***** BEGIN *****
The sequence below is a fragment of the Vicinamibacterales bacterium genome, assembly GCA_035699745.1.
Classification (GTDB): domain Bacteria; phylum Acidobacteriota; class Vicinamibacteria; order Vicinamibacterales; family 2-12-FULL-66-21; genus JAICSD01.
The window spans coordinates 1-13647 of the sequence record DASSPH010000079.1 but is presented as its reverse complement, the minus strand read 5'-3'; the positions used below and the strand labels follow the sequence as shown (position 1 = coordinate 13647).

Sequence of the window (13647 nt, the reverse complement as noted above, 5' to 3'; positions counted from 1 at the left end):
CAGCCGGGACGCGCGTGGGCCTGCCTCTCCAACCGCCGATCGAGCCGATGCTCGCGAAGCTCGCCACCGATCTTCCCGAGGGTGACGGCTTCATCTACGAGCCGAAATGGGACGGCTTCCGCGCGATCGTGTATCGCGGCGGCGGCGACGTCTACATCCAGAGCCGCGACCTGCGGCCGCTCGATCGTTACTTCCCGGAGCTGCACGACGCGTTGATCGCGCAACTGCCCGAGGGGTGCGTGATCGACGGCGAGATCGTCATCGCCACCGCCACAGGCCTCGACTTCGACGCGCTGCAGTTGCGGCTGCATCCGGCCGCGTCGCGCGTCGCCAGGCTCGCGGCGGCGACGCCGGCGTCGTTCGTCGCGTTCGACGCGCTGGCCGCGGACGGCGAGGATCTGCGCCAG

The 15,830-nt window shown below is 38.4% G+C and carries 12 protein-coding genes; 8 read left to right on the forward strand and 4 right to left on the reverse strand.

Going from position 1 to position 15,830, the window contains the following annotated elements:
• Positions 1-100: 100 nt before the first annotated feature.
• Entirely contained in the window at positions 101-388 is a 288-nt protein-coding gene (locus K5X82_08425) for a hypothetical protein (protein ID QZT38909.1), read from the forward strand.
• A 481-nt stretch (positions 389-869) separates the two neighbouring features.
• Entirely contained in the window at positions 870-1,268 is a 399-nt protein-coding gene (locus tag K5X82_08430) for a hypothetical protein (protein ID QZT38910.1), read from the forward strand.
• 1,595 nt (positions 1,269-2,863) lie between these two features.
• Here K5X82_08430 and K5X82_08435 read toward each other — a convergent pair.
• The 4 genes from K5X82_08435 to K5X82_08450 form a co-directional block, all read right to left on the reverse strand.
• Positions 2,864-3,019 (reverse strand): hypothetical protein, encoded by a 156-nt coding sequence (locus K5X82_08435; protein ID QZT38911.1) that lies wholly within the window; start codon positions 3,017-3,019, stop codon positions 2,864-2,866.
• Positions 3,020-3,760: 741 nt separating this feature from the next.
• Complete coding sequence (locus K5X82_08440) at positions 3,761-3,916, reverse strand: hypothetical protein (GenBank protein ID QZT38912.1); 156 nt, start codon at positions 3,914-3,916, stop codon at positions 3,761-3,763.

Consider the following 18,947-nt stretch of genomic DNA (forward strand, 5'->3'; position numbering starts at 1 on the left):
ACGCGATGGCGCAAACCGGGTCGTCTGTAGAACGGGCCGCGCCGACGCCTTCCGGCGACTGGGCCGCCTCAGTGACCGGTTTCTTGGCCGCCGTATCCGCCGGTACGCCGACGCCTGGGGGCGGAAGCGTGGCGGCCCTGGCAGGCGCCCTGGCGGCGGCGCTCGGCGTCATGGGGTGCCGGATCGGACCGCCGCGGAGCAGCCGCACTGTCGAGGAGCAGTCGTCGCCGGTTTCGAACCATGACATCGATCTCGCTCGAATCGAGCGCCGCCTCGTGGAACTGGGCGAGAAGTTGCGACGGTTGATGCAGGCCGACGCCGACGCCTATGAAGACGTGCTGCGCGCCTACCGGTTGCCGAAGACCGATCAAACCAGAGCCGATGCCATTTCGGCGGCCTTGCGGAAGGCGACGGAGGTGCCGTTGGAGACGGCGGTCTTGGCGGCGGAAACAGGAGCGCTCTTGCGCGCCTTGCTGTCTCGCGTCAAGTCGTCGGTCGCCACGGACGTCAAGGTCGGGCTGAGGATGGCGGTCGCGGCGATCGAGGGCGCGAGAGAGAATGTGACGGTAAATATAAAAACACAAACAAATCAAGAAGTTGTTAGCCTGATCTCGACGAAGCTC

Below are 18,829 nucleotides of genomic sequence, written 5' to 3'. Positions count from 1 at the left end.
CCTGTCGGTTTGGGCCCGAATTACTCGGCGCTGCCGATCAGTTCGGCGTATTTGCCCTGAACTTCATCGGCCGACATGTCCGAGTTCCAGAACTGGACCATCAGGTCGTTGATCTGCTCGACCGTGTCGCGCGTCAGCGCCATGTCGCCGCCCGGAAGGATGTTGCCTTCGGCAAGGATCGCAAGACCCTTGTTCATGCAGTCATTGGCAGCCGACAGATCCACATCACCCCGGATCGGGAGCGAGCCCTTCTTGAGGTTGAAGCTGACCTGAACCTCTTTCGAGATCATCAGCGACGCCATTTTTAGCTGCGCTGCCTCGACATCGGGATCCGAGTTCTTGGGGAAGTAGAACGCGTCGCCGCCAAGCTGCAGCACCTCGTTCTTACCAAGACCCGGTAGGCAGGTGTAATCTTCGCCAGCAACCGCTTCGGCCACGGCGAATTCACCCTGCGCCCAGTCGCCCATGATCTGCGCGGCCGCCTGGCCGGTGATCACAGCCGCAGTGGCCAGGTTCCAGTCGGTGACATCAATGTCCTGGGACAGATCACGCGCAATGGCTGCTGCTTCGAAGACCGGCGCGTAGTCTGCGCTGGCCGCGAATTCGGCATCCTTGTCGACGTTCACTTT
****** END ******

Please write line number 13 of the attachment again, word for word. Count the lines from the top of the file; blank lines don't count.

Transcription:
• Here K5X82_08430 and K5X82_08435 read toward each other — a convergent pair.